The first time Gary Clark Jr. played in Memphis he was only 17 years old. Clark was representing his hometown of Austin, Texas, at the 2000 — or maybe 2001, he's not sure — International Blues Challenge on Beale Street. Clark didn't win that annual amateur battle of the bands, sponsored by the Blues Foundation, but he was okay with that.
"I was just excited to be there," Clark says by phone from Austin. "It wasn't about the competition. I was still in high school."
A decade later, a 27-year-old Clark will return to the "Home of the Blues" for the first time since his IBC baptism as the latest hope for pulling the blues back into the mainstream pop world.
"When was the last time a young blues guitarist really blew your mind?" critic Will Hermes wrote in a recent issue of Rolling Stone. Hermes' rave may go a little far, name-checking Kurt Cobain and Miles Davis alongside blues-guitar hotshot icons such as Buddy Guy and Jimi Hendrix. But such is Clark's musical range and commercial potential that the idea of looking outside the blues/blues-rock world even comes up.
It's been a long time since a young blues player seemed to have this kind of potential. A decade ago, Corey Harris and Memphis' Alvin Youngblood Hart boasted as much talent, but their personalities and interests were too esoteric to command as much mainstream interest. White guitar specialists Jonny Lang and Kenny Wayne Shepherd had crossover potential but fit safely within a certain blues-rock archetype and never excited critics or aesthetes. Clark is the first young blues artist with the chance to unite art and commerce in a major way since, I dunno, Robert Cray?
This potential isn't just about music. After honing his chops on the Austin scene for a decade, with a couple of low-profile indie albums and some acting work (including a starring role in John Sayles' blues-themed Honeydripper), Clark's new launch is happening on a major-label platform, something increasingly rare for a genre that's become more of a self-contained niche scene in recent decades.
Clark's recent rise started last summer in Chicago.
"I was invited to Eric Clapton's Crossroads Blues Festival last year, and some of the guys from Warner were hanging around, I guess," Clark says, not mentioning that his festival performance was a massive head-turner according to all accounts. It led to his signing with Warner Bros., which will not only release a full-length album next spring but has taken the unusual step of putting out a four-song calling card, The Bright Lights EP, well ahead of the album.
The Bright Lights EP is an impressive showcase of Clark's range and command. The title track, on which Clark asserts, "You gonna know my name by the end of the night," is a slow-burn blues-rock testament. "Don't Owe You a Thang" is a sharp, quick-footed blast of juke-joint boogie. These electric cuts are followed by a couple of equally compelling solo/acoustic tracks: "Things Are Changin'" is an intimate, finger-picked soul ballad. The epic "When My Train Pulls In" is country blues with jazz shadings.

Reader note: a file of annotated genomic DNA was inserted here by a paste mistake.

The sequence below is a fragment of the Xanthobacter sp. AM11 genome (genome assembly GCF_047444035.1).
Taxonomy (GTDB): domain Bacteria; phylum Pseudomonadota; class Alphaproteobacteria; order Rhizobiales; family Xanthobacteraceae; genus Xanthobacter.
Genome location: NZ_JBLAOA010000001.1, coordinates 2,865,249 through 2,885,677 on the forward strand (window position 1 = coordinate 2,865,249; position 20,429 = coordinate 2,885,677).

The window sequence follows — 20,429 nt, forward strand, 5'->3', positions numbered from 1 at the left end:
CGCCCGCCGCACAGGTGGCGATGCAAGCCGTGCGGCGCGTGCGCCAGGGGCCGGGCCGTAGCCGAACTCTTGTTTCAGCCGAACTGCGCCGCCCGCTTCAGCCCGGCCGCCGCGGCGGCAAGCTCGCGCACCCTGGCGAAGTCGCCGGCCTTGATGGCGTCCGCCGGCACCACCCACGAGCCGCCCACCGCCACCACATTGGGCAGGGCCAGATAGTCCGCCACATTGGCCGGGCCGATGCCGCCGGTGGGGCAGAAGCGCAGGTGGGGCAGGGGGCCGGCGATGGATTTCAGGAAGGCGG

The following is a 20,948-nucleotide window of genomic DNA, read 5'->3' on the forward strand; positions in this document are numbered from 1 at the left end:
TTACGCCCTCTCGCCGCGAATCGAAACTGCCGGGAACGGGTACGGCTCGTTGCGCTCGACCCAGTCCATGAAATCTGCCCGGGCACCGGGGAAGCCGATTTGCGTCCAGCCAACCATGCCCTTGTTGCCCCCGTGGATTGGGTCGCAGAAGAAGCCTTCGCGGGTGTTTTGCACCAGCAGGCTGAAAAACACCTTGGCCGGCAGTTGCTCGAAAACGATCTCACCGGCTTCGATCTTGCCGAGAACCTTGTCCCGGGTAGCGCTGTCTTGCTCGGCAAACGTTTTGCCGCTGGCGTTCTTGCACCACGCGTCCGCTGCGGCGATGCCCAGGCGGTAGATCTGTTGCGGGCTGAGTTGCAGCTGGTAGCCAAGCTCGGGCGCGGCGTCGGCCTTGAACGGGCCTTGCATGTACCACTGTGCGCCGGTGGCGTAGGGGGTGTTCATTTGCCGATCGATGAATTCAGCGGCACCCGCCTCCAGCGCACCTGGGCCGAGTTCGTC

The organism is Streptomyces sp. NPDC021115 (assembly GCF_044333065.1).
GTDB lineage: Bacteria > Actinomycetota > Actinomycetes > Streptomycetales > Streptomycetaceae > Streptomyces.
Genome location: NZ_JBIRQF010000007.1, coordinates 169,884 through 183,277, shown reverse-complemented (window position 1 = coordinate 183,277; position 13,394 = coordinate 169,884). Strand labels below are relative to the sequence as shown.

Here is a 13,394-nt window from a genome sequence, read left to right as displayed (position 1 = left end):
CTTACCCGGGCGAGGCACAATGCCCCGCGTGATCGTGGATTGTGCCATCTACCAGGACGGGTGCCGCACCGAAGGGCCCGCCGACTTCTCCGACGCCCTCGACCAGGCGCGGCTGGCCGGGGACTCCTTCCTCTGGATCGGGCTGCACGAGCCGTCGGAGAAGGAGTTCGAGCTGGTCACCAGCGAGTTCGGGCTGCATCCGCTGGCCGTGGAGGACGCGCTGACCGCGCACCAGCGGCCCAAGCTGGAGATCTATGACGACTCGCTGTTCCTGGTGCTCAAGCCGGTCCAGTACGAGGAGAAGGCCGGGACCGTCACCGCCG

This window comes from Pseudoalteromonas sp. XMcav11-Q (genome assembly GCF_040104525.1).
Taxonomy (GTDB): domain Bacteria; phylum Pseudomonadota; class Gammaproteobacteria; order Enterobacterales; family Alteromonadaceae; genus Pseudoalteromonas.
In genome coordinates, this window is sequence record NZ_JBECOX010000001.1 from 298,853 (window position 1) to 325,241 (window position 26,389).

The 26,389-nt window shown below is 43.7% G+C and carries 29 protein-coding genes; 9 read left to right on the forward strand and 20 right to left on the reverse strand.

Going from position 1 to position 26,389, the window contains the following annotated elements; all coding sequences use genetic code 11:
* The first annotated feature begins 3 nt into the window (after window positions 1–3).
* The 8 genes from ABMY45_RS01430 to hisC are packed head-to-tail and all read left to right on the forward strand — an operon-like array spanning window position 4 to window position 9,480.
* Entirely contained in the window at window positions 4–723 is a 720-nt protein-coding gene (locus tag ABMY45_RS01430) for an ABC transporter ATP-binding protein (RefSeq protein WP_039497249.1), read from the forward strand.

Clark says the forthcoming album, which he's still working on, will lean more toward the band (of Gypsies) style of the electric cuts on the EP. "Blues, rock-and-roll, and soul music, that's what I'm going for," he says.
Though he found out well after beginning his music career that's he's distantly related to blues-scene stalwart W.C. Clark, Gary Clark Jr. is not the scion of a blues family, as is so often the case now with young black blues players at a time when musically inclined young African Americans are more likely to gravitate to hip-hop or R&B.
"My family is very musical, singing in church, the gospel thing. There are some music teachers in there," Clark says. "But I got into guitar from just listening to records and seeing bands play on TV. I thought it was pretty cool. My dad had B.B. King records, Johnny 'Guitar' Watson records. I was a fan of the Jackson Five and liked seeing Tito play his guitar. When I got a little bit older, I heard Jimi Hendrix from a friend and I got hooked on that. And being in Austin, I was inspired by Jimmie Vaughan and Stevie Ray Vaughan."
At the same time, Clark was also listening to the same contemporary pop music as his friends, citing Nirvana, Tupac, and Notorious B.I.G. And now he's making music that's rooted strongly in blues tradition but still has an utterly contemporary feel.
"I would like to branch out a bit, but that just comes from being inspired by a lot of things. The blues is definitely my foundation," Clark says when asked about taking his sound into the wider pop world. "If there's an opportunity to do that, I'm up for it."
Gary Clark Jr.
Friday, October 7th
7:30 p.m.; free